There's blind support, there's unhealthy fanaticism, and then there's Lou Holtz.
There are quarterbacks that can't hang it up, there are long-time execs whose industries have passed them by, and then there's Lou Holtz.
There's John Daly, there's Richard Simmons, and then there's Lou Holtz.
Everyone knows that ole' Lou loves Notre Dame. ESPN knew it when it hired him. Until this week, however, it hadn't affected his ability to be a sane human being.
But now Lou Holtz is looking straight into the camera and declaring that Notre Dame has the best chance of winning the BCS National Championship.
Yes, that Notre Dame. Yes, this season.
It's now quite apparent that Lou Holtz has reached a new level of absurdity, one that even ESPN itself, along with its stable of clueless former athletes posing as commentators, could never have fathomed prior to this week.
In the same sequence, Kirk Herbstreit politely chuckled as he said to Lou, "I think you're on an island with that one."
Check that. Lou is on his own planet - a green planet where the sun shines gold and the rain falls navy blue; where every girl is a virgin and every neighborhood is united by its local pastor, Paul; and where dutiful citizens hitch rides on shamrock-shaped hovercrafts driven by leprechauns, guided at night not by streetlamps but by the glimmering light of Touchdown Jesus.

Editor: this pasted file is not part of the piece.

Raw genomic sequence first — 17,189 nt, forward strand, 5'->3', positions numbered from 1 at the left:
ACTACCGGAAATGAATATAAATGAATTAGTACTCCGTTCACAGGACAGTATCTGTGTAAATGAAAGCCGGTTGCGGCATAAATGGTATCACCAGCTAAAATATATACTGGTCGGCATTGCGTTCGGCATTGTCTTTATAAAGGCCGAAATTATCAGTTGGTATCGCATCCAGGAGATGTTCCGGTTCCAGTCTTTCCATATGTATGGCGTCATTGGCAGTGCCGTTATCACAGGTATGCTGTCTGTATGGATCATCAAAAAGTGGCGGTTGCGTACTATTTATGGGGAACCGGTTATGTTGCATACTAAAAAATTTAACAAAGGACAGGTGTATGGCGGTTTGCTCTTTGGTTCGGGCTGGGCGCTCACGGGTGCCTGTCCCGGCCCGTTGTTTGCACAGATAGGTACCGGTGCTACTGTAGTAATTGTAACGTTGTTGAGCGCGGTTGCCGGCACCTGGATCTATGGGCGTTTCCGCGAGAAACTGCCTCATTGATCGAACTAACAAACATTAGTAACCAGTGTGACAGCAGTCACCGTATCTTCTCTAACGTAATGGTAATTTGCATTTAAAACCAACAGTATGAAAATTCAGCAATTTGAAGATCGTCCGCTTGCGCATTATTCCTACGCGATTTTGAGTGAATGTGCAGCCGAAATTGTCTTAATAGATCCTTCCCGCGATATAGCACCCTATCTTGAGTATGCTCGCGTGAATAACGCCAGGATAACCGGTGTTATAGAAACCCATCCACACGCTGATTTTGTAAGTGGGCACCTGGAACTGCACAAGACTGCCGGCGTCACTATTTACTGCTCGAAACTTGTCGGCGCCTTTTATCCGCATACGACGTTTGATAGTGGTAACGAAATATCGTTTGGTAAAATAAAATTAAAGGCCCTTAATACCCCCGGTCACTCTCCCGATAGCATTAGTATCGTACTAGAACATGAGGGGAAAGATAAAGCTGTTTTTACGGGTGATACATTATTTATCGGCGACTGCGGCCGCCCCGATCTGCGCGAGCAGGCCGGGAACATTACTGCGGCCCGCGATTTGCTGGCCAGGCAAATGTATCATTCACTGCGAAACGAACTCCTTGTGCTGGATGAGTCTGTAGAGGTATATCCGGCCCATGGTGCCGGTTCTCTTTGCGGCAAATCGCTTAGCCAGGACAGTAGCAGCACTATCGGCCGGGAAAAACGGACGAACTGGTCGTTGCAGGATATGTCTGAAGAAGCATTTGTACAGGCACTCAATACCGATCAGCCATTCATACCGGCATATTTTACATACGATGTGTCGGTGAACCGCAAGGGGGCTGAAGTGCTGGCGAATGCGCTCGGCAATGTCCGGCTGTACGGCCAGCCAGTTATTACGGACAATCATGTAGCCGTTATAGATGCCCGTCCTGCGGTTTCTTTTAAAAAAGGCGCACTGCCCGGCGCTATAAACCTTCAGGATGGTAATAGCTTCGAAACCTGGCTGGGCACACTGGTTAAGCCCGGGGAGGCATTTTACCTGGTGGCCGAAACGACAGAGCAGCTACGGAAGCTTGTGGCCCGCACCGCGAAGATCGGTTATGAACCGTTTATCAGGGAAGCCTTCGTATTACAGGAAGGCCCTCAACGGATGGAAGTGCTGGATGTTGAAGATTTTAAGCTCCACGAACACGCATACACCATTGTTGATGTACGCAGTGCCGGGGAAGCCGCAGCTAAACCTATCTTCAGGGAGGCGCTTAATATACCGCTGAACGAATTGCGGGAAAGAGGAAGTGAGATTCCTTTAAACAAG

Lou, buddy, this is your job. You get paid to dole out your expert opinion. Heck, even if it's not expert, it's at least supposed to be educated. You aren't speaking to your Irish football team anymore.
I'm sure there won't be much written about this because Holtz has long been viewed less as a journalist and more as a source of entertainment, but think about it: If Holtz was anyone other than himself, wouldn't he be fired?
Truly. Who else could honestly saying that he's picking Notre Dame to win the championship, keep a straight face, slowly shift his gaze to the guy on his left to see what his pick is, and still have a job at ESPN the next day?
ESPN Ombudsman, where you at?
I mean, if I were Herbstreit, or Mark May, or Rece Davis, I'd wonder why I go to work every day. It's quite apparent that journalistic credibility means very little when it comes to TV ratings.
Just throw on a ridiculous hat and scream abysmal versions of college fight songs.
Grab a chalkboard and a jersey and make lovably awful halftime speeches.
Son, you were made for ESPN.